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Can Glass Shower Doors Be Recycled?

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Glass shower doors are some of the most popular ways to design a sleek and appealing bathroom. Glass shower doors are timeless and a beautiful way to modernize a bathroom. But what do you do when they have run their course and it’s time to replace them? Many people wonder if it is possible to recycle their shower doors to avoid wasting a perfectly good piece of glass. The short answer is that glass shower doors cannot be recycled in the traditional way, but reusing or repurposing the glass door is a great option to be more sustainable and eco-friendly!

What Are Glass Shower Doors Made of?

Today, most glass shower doors are composed of tempered glass. Tempered glass is made through a process of heating and cooling the glass in order to make a more durable product. Durability is of great importance for shower doors as they are used frequently and cannot risk shattering and injuring users.

Another, less common option for shower doors, is using laminated glass. Laminated glass consists of at least two pieces of glass and one plastic interlayer that holds glass together when broken. This type of glass is perfect for safety because it protects from injuries. The great thing about laminated glass is that it can be recycled in some areas. However, high moisture levels from showers can cause the glass to de-laminate over time, making laminated glass a less popular choice. Laminated glass is also used to make windshields. Check with your local auto glass replacement companies to see if they have recycling programs that would make laminated glass recycling possible for you!

Some shower doors have hydrophobic coatings that protect against grime and bacteria growth. In addition to the chemicals added to the glass from coatings, there are additional parts to shower doors like plastic, metal, and rubber to keep the structure functional within the shower. All of these factors make glass shower doors unique from other glass, making glass shower doors difficult to traditionally recycle.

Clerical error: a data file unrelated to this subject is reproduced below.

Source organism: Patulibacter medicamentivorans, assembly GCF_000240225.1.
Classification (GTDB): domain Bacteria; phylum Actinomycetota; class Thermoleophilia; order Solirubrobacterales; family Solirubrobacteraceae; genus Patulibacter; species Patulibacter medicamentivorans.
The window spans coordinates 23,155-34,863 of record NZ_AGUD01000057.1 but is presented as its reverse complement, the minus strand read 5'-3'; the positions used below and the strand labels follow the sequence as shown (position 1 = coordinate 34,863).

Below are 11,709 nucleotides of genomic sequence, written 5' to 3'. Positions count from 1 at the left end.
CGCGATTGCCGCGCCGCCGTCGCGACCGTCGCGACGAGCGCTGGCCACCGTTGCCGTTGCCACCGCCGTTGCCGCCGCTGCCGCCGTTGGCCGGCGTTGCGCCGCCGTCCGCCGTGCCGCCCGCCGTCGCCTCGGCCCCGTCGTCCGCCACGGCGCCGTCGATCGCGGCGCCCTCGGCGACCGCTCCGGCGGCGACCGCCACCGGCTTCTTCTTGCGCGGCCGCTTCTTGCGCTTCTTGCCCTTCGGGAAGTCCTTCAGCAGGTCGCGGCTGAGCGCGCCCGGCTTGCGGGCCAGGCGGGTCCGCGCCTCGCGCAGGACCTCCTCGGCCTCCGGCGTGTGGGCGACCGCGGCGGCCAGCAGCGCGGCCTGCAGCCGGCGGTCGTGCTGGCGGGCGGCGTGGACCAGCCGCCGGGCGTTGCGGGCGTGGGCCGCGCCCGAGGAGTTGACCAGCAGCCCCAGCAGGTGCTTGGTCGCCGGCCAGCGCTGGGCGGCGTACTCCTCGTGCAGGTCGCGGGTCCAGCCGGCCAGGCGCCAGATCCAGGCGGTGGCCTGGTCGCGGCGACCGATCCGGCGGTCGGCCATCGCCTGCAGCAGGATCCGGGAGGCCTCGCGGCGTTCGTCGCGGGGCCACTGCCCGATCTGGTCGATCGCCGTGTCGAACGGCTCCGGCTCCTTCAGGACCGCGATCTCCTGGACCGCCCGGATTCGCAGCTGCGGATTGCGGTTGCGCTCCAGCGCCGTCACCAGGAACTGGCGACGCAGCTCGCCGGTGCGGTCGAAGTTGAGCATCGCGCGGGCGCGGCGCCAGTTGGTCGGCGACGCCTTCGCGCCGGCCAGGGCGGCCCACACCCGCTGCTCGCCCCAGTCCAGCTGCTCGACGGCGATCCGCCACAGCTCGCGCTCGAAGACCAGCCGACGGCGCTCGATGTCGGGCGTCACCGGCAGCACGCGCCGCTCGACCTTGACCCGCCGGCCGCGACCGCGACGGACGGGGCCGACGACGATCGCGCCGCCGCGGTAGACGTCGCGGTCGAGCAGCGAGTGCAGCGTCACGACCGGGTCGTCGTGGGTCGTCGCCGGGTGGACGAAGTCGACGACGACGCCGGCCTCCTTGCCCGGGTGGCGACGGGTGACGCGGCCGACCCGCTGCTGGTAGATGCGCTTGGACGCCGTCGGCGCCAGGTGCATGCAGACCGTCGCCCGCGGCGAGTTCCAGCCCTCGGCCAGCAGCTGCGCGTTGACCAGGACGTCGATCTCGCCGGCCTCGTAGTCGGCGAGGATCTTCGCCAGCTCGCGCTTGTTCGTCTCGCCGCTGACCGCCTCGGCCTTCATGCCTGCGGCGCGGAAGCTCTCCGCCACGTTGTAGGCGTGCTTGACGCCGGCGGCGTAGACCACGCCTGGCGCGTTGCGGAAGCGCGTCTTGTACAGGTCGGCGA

Can You Recycle Glass Shower Doors?

Glass recycling has been around for a long time. One of the great things abouthinged-shower-door glass is that it is infinitely recyclable, meaning that it does not break down no matter how many times it is recycled. It can be an excellent alternative to other materials such as plastic, which can only be recycled about two to three times.

Although, typically food-grade glass is the only type that can be recycled. It is always best to double check with your local county government to see what is recyclable in your area to be sure. This means that glass shower doors usually are not able to be recycled in the traditional way. You may be wondering why this is. This is because glass shower doors and traditionally recycled bottled glass have a different chemical makeup that does not allow for them to be recycled together.

As mentioned earlier, shower doors also come with metal, plastic, and rubber parts that would be too expensive and time consuming for the traditional recycling service to remove and recycle. Glass bottles are much more uniform and less complex than the variety of windows and glass doors that would be more complex to navigate recycling.